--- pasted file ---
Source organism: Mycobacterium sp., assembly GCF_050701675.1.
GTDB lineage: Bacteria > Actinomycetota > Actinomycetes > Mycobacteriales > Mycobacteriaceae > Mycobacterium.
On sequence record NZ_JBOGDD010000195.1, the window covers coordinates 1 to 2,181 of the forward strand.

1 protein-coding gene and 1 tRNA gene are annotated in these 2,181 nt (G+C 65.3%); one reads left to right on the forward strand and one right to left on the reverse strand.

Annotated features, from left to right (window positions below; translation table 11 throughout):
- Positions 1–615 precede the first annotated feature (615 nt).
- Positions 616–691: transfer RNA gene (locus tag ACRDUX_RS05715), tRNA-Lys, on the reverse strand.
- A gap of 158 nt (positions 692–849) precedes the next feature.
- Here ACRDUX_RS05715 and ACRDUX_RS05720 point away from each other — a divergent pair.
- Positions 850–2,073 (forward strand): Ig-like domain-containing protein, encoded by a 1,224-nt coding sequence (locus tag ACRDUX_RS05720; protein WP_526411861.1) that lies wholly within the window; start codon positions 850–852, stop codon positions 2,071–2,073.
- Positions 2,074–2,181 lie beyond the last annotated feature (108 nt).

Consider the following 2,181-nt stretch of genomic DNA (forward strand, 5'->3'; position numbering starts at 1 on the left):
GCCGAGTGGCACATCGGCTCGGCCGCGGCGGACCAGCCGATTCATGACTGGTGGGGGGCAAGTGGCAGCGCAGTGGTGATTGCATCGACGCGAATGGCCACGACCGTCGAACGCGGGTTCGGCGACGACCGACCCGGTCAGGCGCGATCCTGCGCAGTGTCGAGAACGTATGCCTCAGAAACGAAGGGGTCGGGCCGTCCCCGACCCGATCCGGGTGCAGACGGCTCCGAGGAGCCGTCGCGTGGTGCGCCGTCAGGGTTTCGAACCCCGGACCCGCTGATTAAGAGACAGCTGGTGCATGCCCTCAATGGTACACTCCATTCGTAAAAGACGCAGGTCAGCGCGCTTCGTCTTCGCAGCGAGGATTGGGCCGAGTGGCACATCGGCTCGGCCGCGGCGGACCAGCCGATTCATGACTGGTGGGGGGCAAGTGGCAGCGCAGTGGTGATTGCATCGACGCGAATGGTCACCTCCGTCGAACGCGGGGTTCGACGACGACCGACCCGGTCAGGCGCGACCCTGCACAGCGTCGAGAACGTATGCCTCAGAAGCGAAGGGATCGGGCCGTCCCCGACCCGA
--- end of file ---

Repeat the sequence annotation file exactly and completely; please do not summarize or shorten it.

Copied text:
Source organism: Mycobacterium sp., assembly GCF_050701675.1.
GTDB lineage: Bacteria > Actinomycetota > Actinomycetes > Mycobacteriales > Mycobacteriaceae > Mycobacterium.
On sequence record NZ_JBOGDD010000195.1, the window covers coordinates 1 to 2,181 of the forward strand.

1 protein-coding gene and 1 tRNA gene are annotated in these 2,181 nt (G+C 65.3%); one reads left to right on the forward strand and one right to left on the reverse strand.

Annotated features, from left to right (window positions below; translation table 11 throughout):
- Positions 1–615 precede the first annotated feature (615 nt).
- Positions 616–691: transfer RNA gene (locus tag ACRDUX_RS05715), tRNA-Lys, on the reverse strand.
- A gap of 158 nt (positions 692–849) precedes the next feature.
- Here ACRDUX_RS05715 and ACRDUX_RS05720 point away from each other — a divergent pair.
- Positions 850–2,073 (forward strand): Ig-like domain-containing protein, encoded by a 1,224-nt coding sequence (locus tag ACRDUX_RS05720; protein WP_526411861.1) that lies wholly within the window; start codon positions 850–852, stop codon positions 2,071–2,073.
- Positions 2,074–2,181 lie beyond the last annotated feature (108 nt).

Consider the following 2,181-nt stretch of genomic DNA (forward strand, 5'->3'; position numbering starts at 1 on the left):
GCCGAGTGGCACATCGGCTCGGCCGCGGCGGACCAGCCGATTCATGACTGGTGGGGGGCAAGTGGCAGCGCAGTGGTGATTGCATCGACGCGAATGGCCACGACCGTCGAACGCGGGTTCGGCGACGACCGACCCGGTCAGGCGCGATCCTGCGCAGTGTCGAGAACGTATGCCTCAGAAACGAAGGGGTCGGGCCGTCCCCGACCCGATCCGGGTGCAGACGGCTCCGAGGAGCCGTCGCGTGGTGCGCCGTCAGGGTTTCGAACCCCGGACCCGCTGATTAAGAGACAGCTGGTGCATGCCCTCAATGGTACACTCCATTCGTAAAAGACGCAGGTCAGCGCGCTTCGTCTTCGCAGCGAGGATTGGGCCGAGTGGCACATCGGCTCGGCCGCGGCGGACCAGCCGATTCATGACTGGTGGGGGGCAAGTGGCAGCGCAGTGGTGATTGCATCGACGCGAATGGTCACCTCCGTCGAACGCGGGGTTCGACGACGACCGACCCGGTCAGGCGCGACCCTGCACAGCGTCGAGAACGTATGCCTCAGAAGCGAAGGGATCGGGCCGTCCCCGACCCGA